Your browser doesn't support javascript.

Portal Regional da BVS

Informação e Conhecimento para a Saúde

Home > Pesquisa > ()
Imprimir Exportar

Formato de exportação:


Adicionar mais destinatários
| |

Microvascular Responsiveness to Pulsatile and Nonpulsatile Flow During Cardiopulmonary Bypass.

Ann Thorac Surg; 105(6): 1745-1753, 2018 Jun.
Artigo em Inglês | MEDLINE | ID: mdl-29391150


Pulsatile perfusion may offer microcirculatory advantages over conventional nonpulsatile perfusion during cardiopulmonary bypass (CPB). Here, we present direct visual evidence of microvascular perfusion and vasoreactivity between perfusion modalities.


A prospective, randomized cohort study of 20 high-risk cardiac surgical patients undergoing pulsatile (n = 10) or nonpulsatile (n = 10) flow during CPB was conducted. Changes in sublingual mucosal microcirculation were assessed with orthogonal polarization spectral imaging along with near-infrared spectroscopic indices of thenar muscle tissue oxygen saturation (StO) and its recovery during a vascular occlusion test at the following time points: baseline (T), 30 minutes on CPB (T), 90 minutes on CPB (T), 1 hour after CPB (T), and 24 hours after CPB (T).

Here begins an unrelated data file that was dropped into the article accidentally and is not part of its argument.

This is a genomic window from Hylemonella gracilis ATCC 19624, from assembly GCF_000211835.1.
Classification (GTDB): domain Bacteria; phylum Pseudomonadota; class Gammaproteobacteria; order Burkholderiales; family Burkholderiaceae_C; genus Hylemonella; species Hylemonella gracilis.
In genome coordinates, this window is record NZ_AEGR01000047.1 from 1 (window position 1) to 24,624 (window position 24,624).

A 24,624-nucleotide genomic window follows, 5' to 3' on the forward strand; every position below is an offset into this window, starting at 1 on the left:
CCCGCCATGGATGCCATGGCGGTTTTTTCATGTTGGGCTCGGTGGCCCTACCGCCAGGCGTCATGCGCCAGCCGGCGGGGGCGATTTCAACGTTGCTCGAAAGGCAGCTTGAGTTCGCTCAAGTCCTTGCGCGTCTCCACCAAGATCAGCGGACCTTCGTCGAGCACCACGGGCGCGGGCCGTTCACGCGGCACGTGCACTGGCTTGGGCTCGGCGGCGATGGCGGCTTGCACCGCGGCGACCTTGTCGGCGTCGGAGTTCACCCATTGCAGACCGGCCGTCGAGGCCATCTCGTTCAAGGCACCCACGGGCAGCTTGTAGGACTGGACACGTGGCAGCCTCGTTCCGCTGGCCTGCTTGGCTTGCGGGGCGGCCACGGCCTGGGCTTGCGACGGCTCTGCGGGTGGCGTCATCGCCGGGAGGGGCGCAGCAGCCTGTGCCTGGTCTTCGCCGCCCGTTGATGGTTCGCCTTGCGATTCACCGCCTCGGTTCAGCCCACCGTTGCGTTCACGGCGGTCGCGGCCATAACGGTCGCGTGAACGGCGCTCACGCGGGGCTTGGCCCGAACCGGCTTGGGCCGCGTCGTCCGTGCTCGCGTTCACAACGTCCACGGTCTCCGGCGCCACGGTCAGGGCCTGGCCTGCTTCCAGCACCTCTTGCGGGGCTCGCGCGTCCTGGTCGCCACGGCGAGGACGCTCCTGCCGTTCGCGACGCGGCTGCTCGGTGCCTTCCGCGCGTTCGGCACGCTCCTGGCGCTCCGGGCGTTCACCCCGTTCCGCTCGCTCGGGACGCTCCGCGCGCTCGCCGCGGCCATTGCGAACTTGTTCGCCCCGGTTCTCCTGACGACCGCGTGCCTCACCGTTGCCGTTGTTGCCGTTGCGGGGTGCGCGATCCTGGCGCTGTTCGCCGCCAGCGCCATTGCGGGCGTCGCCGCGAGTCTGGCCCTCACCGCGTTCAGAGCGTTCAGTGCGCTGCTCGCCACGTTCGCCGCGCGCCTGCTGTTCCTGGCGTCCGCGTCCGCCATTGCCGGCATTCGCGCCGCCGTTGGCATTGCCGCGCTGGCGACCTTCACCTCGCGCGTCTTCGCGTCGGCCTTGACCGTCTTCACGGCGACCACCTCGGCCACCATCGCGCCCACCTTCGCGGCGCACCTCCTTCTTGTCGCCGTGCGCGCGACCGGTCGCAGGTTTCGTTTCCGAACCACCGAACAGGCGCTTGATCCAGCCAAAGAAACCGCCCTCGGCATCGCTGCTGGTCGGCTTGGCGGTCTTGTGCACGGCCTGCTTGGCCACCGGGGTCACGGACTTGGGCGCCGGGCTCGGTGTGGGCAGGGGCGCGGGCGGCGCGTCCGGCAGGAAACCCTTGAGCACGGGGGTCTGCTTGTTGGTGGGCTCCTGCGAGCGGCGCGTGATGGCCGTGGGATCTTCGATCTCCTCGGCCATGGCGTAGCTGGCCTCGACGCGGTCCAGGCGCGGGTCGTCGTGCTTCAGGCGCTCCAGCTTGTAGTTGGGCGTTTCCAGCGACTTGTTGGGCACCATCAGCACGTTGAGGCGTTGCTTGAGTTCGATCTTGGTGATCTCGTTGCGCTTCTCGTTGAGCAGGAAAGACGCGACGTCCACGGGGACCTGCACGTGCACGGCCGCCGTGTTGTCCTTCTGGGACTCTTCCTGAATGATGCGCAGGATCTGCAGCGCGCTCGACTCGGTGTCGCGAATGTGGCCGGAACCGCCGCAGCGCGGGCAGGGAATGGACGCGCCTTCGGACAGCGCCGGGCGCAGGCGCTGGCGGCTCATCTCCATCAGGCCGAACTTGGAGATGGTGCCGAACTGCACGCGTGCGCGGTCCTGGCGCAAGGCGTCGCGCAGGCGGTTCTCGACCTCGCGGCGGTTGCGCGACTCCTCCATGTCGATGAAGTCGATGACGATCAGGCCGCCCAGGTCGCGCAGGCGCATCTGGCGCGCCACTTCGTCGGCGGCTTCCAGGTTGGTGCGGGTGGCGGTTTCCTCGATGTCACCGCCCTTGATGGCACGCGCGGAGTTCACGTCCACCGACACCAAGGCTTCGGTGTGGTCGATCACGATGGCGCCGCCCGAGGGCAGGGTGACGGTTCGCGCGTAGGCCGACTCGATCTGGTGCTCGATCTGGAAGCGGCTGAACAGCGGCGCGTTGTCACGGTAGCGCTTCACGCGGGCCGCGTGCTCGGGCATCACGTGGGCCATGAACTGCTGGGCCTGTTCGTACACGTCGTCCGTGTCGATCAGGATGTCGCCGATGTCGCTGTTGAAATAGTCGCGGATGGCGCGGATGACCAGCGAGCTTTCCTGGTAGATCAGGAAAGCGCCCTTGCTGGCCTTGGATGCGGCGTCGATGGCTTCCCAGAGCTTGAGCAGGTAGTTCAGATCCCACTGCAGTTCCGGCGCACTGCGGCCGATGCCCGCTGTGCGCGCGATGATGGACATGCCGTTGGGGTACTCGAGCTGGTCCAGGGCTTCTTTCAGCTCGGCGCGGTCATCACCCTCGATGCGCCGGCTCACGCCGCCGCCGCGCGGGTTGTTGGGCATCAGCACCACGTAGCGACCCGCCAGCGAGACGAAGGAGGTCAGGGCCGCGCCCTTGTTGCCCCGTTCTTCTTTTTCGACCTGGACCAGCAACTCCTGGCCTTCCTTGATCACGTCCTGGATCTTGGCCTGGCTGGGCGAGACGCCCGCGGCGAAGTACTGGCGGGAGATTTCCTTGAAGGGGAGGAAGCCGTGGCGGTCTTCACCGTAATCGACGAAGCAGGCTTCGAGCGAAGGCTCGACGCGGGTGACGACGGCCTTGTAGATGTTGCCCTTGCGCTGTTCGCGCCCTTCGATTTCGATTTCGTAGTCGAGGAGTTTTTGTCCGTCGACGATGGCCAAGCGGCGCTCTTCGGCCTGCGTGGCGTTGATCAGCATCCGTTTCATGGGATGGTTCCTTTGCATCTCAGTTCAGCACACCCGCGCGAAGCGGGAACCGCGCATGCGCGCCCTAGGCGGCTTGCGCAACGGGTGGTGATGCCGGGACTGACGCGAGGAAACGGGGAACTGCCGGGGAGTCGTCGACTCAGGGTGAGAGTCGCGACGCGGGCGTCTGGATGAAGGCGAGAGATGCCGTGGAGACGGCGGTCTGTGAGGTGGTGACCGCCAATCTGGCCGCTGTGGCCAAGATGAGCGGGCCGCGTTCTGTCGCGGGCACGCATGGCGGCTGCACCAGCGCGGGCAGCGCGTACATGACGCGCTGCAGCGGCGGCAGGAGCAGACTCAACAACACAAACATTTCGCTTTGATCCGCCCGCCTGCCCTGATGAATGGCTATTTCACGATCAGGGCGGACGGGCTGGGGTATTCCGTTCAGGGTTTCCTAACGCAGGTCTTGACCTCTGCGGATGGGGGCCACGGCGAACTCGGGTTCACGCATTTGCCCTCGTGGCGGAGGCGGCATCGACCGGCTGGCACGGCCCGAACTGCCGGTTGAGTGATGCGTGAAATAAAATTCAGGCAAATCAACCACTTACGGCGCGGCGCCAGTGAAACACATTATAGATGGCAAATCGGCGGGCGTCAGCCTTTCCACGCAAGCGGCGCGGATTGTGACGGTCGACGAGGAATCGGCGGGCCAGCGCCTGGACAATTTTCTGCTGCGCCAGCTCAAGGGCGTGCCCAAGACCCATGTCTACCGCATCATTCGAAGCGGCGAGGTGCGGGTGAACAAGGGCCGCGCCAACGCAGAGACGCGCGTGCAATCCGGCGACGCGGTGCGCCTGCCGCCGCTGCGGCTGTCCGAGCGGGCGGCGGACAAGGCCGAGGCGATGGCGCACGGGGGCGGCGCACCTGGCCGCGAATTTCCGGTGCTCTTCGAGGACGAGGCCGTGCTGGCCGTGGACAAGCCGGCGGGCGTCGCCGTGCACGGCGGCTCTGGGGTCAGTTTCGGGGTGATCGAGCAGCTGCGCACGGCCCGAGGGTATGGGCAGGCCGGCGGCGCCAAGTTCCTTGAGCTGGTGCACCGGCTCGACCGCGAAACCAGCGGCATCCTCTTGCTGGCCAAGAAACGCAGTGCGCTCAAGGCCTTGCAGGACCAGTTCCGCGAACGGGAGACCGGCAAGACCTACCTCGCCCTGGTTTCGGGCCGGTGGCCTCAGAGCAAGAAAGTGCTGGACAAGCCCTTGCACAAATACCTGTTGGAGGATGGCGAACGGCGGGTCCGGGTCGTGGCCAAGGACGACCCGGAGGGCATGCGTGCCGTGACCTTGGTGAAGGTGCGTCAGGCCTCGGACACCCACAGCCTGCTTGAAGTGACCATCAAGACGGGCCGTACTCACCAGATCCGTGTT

On the basis of our scoring scale, a shift in microcirculatory blood flow occurred over time. The pulsatile group maintained normal perfusion characteristics, whereas the nonpulsatile group exhibited deterioration in perfusion during CPB (T: 74.0% ± 5.6% versus 57.6% ± 5.0%) and after CPB (T: 76.2% ± 2.7% versus 58.9% ± 5.2%, T: 85.7% ± 2.6% versus 69.8% ± 5.9%). Concurrently, no important differences were found between groups in baseline StO and consumption slope at all time points. Reperfusion slope was substantially different between groups 24 hours after CPB (T: 6.1% ± 0.6% versus 3.7% ± 0.5%), indicating improved microvascular responsiveness in the pulsatile group versus the nonpulsatile group.


Pulsatility generated by the roller pump during CPB improves microcirculatory blood flow and tissue oxygen saturation compared with nonpulsatile flow in high-risk cardiac surgical patients, which may reflect attenuation of the systemic inflammatory response and ischemia-reperfusion injury.